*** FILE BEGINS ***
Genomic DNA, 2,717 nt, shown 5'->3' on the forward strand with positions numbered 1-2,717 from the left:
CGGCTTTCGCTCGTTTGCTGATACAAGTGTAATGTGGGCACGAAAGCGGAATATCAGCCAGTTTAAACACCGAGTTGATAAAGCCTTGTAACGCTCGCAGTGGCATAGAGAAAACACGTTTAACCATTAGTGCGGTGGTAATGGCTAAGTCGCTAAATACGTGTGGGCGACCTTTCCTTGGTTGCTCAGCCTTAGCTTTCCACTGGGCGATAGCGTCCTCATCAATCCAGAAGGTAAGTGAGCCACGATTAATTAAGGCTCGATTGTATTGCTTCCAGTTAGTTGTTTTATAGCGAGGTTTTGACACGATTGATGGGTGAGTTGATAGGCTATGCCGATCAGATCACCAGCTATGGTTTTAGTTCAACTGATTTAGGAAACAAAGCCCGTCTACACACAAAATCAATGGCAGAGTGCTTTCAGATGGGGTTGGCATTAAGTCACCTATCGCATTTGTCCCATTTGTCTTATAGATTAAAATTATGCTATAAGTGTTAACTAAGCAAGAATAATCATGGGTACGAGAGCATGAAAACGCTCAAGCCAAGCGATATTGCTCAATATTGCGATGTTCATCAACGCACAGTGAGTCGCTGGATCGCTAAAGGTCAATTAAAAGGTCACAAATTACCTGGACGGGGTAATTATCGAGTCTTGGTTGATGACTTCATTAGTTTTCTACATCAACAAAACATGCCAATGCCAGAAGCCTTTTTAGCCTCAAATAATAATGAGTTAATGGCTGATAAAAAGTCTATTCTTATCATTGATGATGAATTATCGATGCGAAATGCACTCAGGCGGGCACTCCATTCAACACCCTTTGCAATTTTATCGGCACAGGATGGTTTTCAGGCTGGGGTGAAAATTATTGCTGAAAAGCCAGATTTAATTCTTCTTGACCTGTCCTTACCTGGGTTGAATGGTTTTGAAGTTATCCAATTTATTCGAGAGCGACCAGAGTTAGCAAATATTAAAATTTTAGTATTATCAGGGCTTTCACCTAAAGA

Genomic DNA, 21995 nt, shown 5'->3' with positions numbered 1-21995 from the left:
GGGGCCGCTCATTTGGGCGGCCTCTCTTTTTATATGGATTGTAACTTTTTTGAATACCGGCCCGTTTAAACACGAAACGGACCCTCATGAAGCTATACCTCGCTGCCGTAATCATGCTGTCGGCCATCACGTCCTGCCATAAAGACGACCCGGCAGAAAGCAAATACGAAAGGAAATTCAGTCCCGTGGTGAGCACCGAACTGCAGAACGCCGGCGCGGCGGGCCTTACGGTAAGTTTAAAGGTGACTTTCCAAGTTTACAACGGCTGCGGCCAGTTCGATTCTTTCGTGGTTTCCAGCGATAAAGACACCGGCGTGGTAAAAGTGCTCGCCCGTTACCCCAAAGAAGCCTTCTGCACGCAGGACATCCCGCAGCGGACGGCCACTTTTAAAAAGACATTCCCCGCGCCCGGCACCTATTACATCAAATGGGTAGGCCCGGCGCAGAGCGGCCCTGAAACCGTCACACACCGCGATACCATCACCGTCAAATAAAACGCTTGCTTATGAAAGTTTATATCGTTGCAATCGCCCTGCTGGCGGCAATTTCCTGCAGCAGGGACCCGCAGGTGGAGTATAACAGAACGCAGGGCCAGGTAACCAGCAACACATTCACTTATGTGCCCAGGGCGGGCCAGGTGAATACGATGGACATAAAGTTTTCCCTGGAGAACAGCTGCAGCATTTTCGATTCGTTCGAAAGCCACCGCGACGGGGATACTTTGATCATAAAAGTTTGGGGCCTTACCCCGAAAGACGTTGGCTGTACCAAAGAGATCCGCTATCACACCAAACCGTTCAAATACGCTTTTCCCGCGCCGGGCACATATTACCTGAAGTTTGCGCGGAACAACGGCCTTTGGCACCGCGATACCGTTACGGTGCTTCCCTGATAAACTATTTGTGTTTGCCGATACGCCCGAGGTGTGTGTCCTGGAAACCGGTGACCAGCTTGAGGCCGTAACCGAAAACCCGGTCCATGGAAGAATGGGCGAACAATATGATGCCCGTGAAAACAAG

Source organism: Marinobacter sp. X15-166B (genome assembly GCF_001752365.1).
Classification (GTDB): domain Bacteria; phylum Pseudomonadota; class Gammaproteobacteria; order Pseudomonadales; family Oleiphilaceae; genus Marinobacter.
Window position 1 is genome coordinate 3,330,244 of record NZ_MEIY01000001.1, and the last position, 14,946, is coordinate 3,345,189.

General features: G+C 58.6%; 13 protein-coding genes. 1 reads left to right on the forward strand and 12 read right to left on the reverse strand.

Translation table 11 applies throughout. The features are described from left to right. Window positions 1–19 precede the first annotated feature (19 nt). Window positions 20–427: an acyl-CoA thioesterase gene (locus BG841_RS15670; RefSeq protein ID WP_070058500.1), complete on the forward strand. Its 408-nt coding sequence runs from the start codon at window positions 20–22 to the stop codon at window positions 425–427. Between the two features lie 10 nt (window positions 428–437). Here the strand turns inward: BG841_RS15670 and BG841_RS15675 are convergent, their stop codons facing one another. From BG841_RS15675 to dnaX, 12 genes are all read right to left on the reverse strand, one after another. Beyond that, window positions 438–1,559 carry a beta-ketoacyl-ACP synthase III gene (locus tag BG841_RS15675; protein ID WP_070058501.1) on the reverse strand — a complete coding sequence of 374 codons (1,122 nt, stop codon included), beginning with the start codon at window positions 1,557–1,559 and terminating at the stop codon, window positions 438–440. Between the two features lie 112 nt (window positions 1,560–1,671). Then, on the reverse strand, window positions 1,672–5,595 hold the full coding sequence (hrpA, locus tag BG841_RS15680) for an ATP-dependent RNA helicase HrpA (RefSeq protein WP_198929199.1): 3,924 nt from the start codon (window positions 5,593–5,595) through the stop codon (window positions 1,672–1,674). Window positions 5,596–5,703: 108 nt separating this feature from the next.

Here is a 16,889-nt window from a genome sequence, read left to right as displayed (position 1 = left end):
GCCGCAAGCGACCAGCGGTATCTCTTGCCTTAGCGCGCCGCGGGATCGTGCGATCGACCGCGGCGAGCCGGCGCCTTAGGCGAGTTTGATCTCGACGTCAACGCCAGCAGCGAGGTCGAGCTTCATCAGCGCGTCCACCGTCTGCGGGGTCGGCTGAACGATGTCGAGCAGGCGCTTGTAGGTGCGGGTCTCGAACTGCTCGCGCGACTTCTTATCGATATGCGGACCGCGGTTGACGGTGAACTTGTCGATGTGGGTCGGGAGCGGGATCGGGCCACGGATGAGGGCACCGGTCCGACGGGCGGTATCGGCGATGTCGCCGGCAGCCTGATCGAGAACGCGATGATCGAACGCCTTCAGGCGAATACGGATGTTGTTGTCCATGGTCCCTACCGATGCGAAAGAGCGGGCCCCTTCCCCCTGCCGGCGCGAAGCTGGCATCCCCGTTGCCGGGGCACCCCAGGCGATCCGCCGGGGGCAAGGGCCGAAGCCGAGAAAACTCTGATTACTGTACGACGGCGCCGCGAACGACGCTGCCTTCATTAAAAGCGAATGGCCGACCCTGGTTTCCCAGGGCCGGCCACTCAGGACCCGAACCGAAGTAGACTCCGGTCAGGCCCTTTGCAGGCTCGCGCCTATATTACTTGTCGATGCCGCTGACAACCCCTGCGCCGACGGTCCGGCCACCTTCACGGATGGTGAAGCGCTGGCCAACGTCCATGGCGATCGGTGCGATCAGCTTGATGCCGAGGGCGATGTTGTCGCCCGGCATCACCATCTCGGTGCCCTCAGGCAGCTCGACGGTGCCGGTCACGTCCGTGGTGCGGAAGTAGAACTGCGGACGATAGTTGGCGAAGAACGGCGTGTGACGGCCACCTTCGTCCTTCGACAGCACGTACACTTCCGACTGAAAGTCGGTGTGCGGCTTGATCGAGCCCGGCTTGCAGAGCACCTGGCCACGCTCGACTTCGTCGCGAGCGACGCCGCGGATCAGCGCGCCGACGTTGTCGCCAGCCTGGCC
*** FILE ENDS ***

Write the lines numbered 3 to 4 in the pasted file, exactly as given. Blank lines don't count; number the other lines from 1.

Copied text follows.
Genomic DNA, 21995 nt, shown 5'->3' with positions numbered 1-21995 from the left:
GGGGCCGCTCATTTGGGCGGCCTCTCTTTTTATATGGATTGTAACTTTTTTGAATACCGGCCCGTTTAAACACGAAACGGACCCTCATGAAGCTATACCTCGCTGCCGTAATCATGCTGTCGGCCATCACGTCCTGCCATAAAGACGACCCGGCAGAAAGCAAATACGAAAGGAAATTCAGTCCCGTGGTGAGCACCGAACTGCAGAACGCCGGCGCGGCGGGCCTTACGGTAAGTTTAAAGGTGACTTTCCAAGTTTACAACGGCTGCGGCCAGTTCGATTCTTTCGTGGTTTCCAGCGATAAAGACACCGGCGTGGTAAAAGTGCTCGCCCGTTACCCCAAAGAAGCCTTCTGCACGCAGGACATCCCGCAGCGGACGGCCACTTTTAAAAAGACATTCCCCGCGCCCGGCACCTATTACATCAAATGGGTAGGCCCGGCGCAGAGCGGCCCTGAAACCGTCACACACCGCGATACCATCACCGTCAAATAAAACGCTTGCTTATGAAAGTTTATATCGTTGCAATCGCCCTGCTGGCGGCAATTTCCTGCAGCAGGGACCCGCAGGTGGAGTATAACAGAACGCAGGGCCAGGTAACCAGCAACACATTCACTTATGTGCCCAGGGCGGGCCAGGTGAATACGATGGACATAAAGTTTTCCCTGGAGAACAGCTGCAGCATTTTCGATTCGTTCGAAAGCCACCGCGACGGGGATACTTTGATCATAAAAGTTTGGGGCCTTACCCCGAAAGACGTTGGCTGTACCAAAGAGATCCGCTATCACACCAAACCGTTCAAATACGCTTTTCCCGCGCCGGGCACATATTACCTGAAGTTTGCGCGGAACAACGGCCTTTGGCACCGCGATACCGTTACGGTGCTTCCCTGATAAACTATTTGTGTTTGCCGATACGCCCGAGGTGTGTGTCCTGGAAACCGGTGACCAGCTTGAGGCCGTAACCGAAAACCCGGTCCATGGAAGAATGGGCGAACAATATGATGCCCGTGAAAACAAG